Tuesday, February 23, 2010

Pancake Rules

What makes a box of pancake mix and fake maple syrup so special? Without a doubt, these two elements are at their finest when they come together at the breakfast table. Breakfast for dinner is an infrequent practice at our house, but when it comes down to it, no one ever turns down a nice short stack. Making pancakes is highly ritualized in our house. There are rules and structure to the whole process. The plates are to be hot, the syrup warm and the pancakes brown and buttery at the edges. Bacon should also be present. Failure to comply with these measures will result in an inadequate pancake experience. All pancakes must be crisp on the edges with a light, fluffy center and they must be served on warm plates. It's amazing the difference a warm plate makes. Just place them in the oven on the lowest setting and by the time you're ready to eat, they will be plenty warm. There is simply nothing more unappetizing than hot pancakes on a cold plate. It kills the mood, but more importantly, doesn't keep your food as hot.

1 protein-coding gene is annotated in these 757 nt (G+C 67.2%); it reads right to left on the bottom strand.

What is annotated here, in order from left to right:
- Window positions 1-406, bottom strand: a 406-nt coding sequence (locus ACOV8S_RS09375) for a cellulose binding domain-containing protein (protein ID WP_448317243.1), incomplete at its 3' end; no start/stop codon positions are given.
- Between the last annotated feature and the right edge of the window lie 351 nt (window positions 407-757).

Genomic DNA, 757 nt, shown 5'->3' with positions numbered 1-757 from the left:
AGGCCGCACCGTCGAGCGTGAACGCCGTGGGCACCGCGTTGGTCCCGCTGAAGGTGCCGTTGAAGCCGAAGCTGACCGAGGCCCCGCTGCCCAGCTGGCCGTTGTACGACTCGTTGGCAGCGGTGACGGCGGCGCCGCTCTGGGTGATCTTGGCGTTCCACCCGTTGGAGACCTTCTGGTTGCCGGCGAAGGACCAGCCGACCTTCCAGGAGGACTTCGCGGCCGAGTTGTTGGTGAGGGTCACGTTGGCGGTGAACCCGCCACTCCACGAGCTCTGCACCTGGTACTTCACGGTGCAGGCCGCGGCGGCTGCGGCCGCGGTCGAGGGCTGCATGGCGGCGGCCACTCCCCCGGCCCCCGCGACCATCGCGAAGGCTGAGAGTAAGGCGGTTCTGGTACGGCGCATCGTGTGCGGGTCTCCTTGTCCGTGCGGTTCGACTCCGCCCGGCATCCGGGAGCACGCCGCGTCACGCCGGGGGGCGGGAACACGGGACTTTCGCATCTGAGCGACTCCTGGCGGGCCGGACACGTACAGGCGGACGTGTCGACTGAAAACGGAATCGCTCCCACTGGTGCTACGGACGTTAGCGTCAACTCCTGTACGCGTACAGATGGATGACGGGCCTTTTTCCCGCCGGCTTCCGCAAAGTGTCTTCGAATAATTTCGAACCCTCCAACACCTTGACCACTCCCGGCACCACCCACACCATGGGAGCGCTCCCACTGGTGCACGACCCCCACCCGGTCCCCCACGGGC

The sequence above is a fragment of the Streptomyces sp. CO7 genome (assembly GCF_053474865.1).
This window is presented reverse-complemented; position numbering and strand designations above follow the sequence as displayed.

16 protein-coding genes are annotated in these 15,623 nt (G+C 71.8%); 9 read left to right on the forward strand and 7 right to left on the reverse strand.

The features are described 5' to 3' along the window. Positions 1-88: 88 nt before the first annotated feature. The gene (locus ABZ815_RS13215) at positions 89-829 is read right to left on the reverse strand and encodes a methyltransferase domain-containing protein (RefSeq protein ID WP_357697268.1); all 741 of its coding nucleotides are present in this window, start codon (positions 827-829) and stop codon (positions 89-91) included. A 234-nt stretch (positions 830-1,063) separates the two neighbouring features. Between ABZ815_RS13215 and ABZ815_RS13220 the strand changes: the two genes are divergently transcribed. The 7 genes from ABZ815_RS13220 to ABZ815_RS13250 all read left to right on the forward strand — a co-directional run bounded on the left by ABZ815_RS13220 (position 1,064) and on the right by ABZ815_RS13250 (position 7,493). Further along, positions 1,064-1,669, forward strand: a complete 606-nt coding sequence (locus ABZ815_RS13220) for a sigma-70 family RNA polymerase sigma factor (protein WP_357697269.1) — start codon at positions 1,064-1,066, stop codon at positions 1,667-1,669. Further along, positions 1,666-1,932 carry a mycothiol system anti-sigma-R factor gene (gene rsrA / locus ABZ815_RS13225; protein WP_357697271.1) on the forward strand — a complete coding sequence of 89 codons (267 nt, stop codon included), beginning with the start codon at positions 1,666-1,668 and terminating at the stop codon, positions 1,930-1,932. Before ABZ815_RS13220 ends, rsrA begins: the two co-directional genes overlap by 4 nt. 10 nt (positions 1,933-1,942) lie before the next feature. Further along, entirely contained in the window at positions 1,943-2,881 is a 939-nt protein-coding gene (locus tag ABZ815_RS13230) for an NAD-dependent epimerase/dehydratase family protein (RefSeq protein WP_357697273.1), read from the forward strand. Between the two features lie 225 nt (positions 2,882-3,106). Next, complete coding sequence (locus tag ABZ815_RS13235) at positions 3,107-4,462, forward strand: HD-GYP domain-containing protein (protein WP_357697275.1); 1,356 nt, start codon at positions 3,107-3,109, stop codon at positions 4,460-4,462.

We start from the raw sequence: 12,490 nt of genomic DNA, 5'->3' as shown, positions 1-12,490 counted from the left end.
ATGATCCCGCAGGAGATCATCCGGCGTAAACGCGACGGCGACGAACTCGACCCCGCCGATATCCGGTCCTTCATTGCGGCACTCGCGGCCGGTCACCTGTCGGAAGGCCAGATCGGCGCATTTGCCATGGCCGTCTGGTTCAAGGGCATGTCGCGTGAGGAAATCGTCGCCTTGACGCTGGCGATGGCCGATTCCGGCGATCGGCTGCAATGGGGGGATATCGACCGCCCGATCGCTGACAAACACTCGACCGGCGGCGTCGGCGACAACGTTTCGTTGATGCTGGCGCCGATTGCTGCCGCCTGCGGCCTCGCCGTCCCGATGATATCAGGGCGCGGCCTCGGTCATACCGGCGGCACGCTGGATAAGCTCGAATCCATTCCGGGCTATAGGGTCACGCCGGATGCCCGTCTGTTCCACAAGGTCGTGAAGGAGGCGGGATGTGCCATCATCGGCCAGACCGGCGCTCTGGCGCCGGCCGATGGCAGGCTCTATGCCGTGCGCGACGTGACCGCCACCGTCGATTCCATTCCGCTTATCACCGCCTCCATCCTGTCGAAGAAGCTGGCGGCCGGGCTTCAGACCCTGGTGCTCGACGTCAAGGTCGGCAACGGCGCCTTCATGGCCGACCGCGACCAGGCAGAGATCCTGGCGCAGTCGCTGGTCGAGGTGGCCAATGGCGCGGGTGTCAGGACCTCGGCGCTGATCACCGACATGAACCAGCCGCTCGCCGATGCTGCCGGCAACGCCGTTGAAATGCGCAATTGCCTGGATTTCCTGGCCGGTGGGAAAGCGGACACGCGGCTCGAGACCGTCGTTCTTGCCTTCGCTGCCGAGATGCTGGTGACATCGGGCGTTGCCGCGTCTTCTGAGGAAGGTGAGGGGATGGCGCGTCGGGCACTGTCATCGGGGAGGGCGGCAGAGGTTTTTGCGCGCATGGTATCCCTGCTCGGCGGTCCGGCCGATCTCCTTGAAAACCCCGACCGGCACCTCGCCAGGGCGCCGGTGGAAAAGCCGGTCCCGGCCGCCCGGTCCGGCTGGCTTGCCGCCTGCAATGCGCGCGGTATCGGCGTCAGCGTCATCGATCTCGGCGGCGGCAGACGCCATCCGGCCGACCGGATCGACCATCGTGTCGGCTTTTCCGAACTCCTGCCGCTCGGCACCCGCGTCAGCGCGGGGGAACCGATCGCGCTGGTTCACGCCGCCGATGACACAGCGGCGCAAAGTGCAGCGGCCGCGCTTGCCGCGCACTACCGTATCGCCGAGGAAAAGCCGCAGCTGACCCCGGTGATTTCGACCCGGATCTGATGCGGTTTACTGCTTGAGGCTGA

Then there's the syrup. Many people will argue that it's all about using real maple syrup. Normally, I would agree but pancakes are hallowed ground. I grew up on the fake stuff and I'm still partial to the flavor or perhaps it's just the high fructose corn syrup. Like the plates, the syrup has to be hot, so regardless of your preference, be sure to zap it in the microwave and you will elevate your experience from so so to so good. Once the pancakes are ready, everyone eats them in their own way, and after twenty three years of this ritual, I have no intention of changing my ways or my pancakes.

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